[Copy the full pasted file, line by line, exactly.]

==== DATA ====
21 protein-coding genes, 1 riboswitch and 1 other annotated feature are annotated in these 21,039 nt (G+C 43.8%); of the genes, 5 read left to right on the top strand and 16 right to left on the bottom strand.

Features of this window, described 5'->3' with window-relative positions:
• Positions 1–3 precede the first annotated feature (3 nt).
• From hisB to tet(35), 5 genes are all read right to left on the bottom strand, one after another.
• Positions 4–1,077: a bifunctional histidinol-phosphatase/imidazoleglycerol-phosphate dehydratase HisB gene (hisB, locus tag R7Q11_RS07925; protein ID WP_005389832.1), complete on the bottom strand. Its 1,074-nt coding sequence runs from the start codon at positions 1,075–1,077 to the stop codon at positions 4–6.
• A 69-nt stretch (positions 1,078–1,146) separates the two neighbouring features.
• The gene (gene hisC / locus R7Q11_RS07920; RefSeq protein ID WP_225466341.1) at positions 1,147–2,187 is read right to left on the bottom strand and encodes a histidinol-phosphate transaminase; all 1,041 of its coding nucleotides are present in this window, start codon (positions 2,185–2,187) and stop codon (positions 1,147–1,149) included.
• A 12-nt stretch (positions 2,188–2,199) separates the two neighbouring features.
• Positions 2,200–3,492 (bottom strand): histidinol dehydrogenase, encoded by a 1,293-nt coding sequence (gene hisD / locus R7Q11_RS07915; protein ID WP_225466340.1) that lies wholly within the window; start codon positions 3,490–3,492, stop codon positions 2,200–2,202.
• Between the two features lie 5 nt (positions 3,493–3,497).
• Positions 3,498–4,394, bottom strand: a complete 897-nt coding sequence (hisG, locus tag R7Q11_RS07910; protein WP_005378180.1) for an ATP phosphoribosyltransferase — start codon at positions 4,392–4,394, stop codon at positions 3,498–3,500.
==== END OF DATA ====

21 protein-coding genes, 1 riboswitch and 1 other annotated feature are annotated in these 21,039 nt (G+C 43.8%); of the genes, 5 read left to right on the top strand and 16 right to left on the bottom strand.

Features of this window, described 5'->3' with window-relative positions:
• Positions 1–3 precede the first annotated feature (3 nt).
• From hisB to tet(35), 5 genes are all read right to left on the bottom strand, one after another.
• Positions 4–1,077: a bifunctional histidinol-phosphatase/imidazoleglycerol-phosphate dehydratase HisB gene (hisB, locus tag R7Q11_RS07925; protein ID WP_005389832.1), complete on the bottom strand. Its 1,074-nt coding sequence runs from the start codon at positions 1,075–1,077 to the stop codon at positions 4–6.
• A 69-nt stretch (positions 1,078–1,146) separates the two neighbouring features.
• The gene (gene hisC / locus R7Q11_RS07920; RefSeq protein ID WP_225466341.1) at positions 1,147–2,187 is read right to left on the bottom strand and encodes a histidinol-phosphate transaminase; all 1,041 of its coding nucleotides are present in this window, start codon (positions 2,185–2,187) and stop codon (positions 1,147–1,149) included.
• A 12-nt stretch (positions 2,188–2,199) separates the two neighbouring features.
• Positions 2,200–3,492 (bottom strand): histidinol dehydrogenase, encoded by a 1,293-nt coding sequence (gene hisD / locus R7Q11_RS07915; protein ID WP_225466340.1) that lies wholly within the window; start codon positions 3,490–3,492, stop codon positions 2,200–2,202.
• Between the two features lie 5 nt (positions 3,493–3,497).
• Positions 3,498–4,394, bottom strand: a complete 897-nt coding sequence (hisG, locus tag R7Q11_RS07910; protein WP_005378180.1) for an ATP phosphoribosyltransferase — start codon at positions 4,392–4,394, stop codon at positions 3,498–3,500.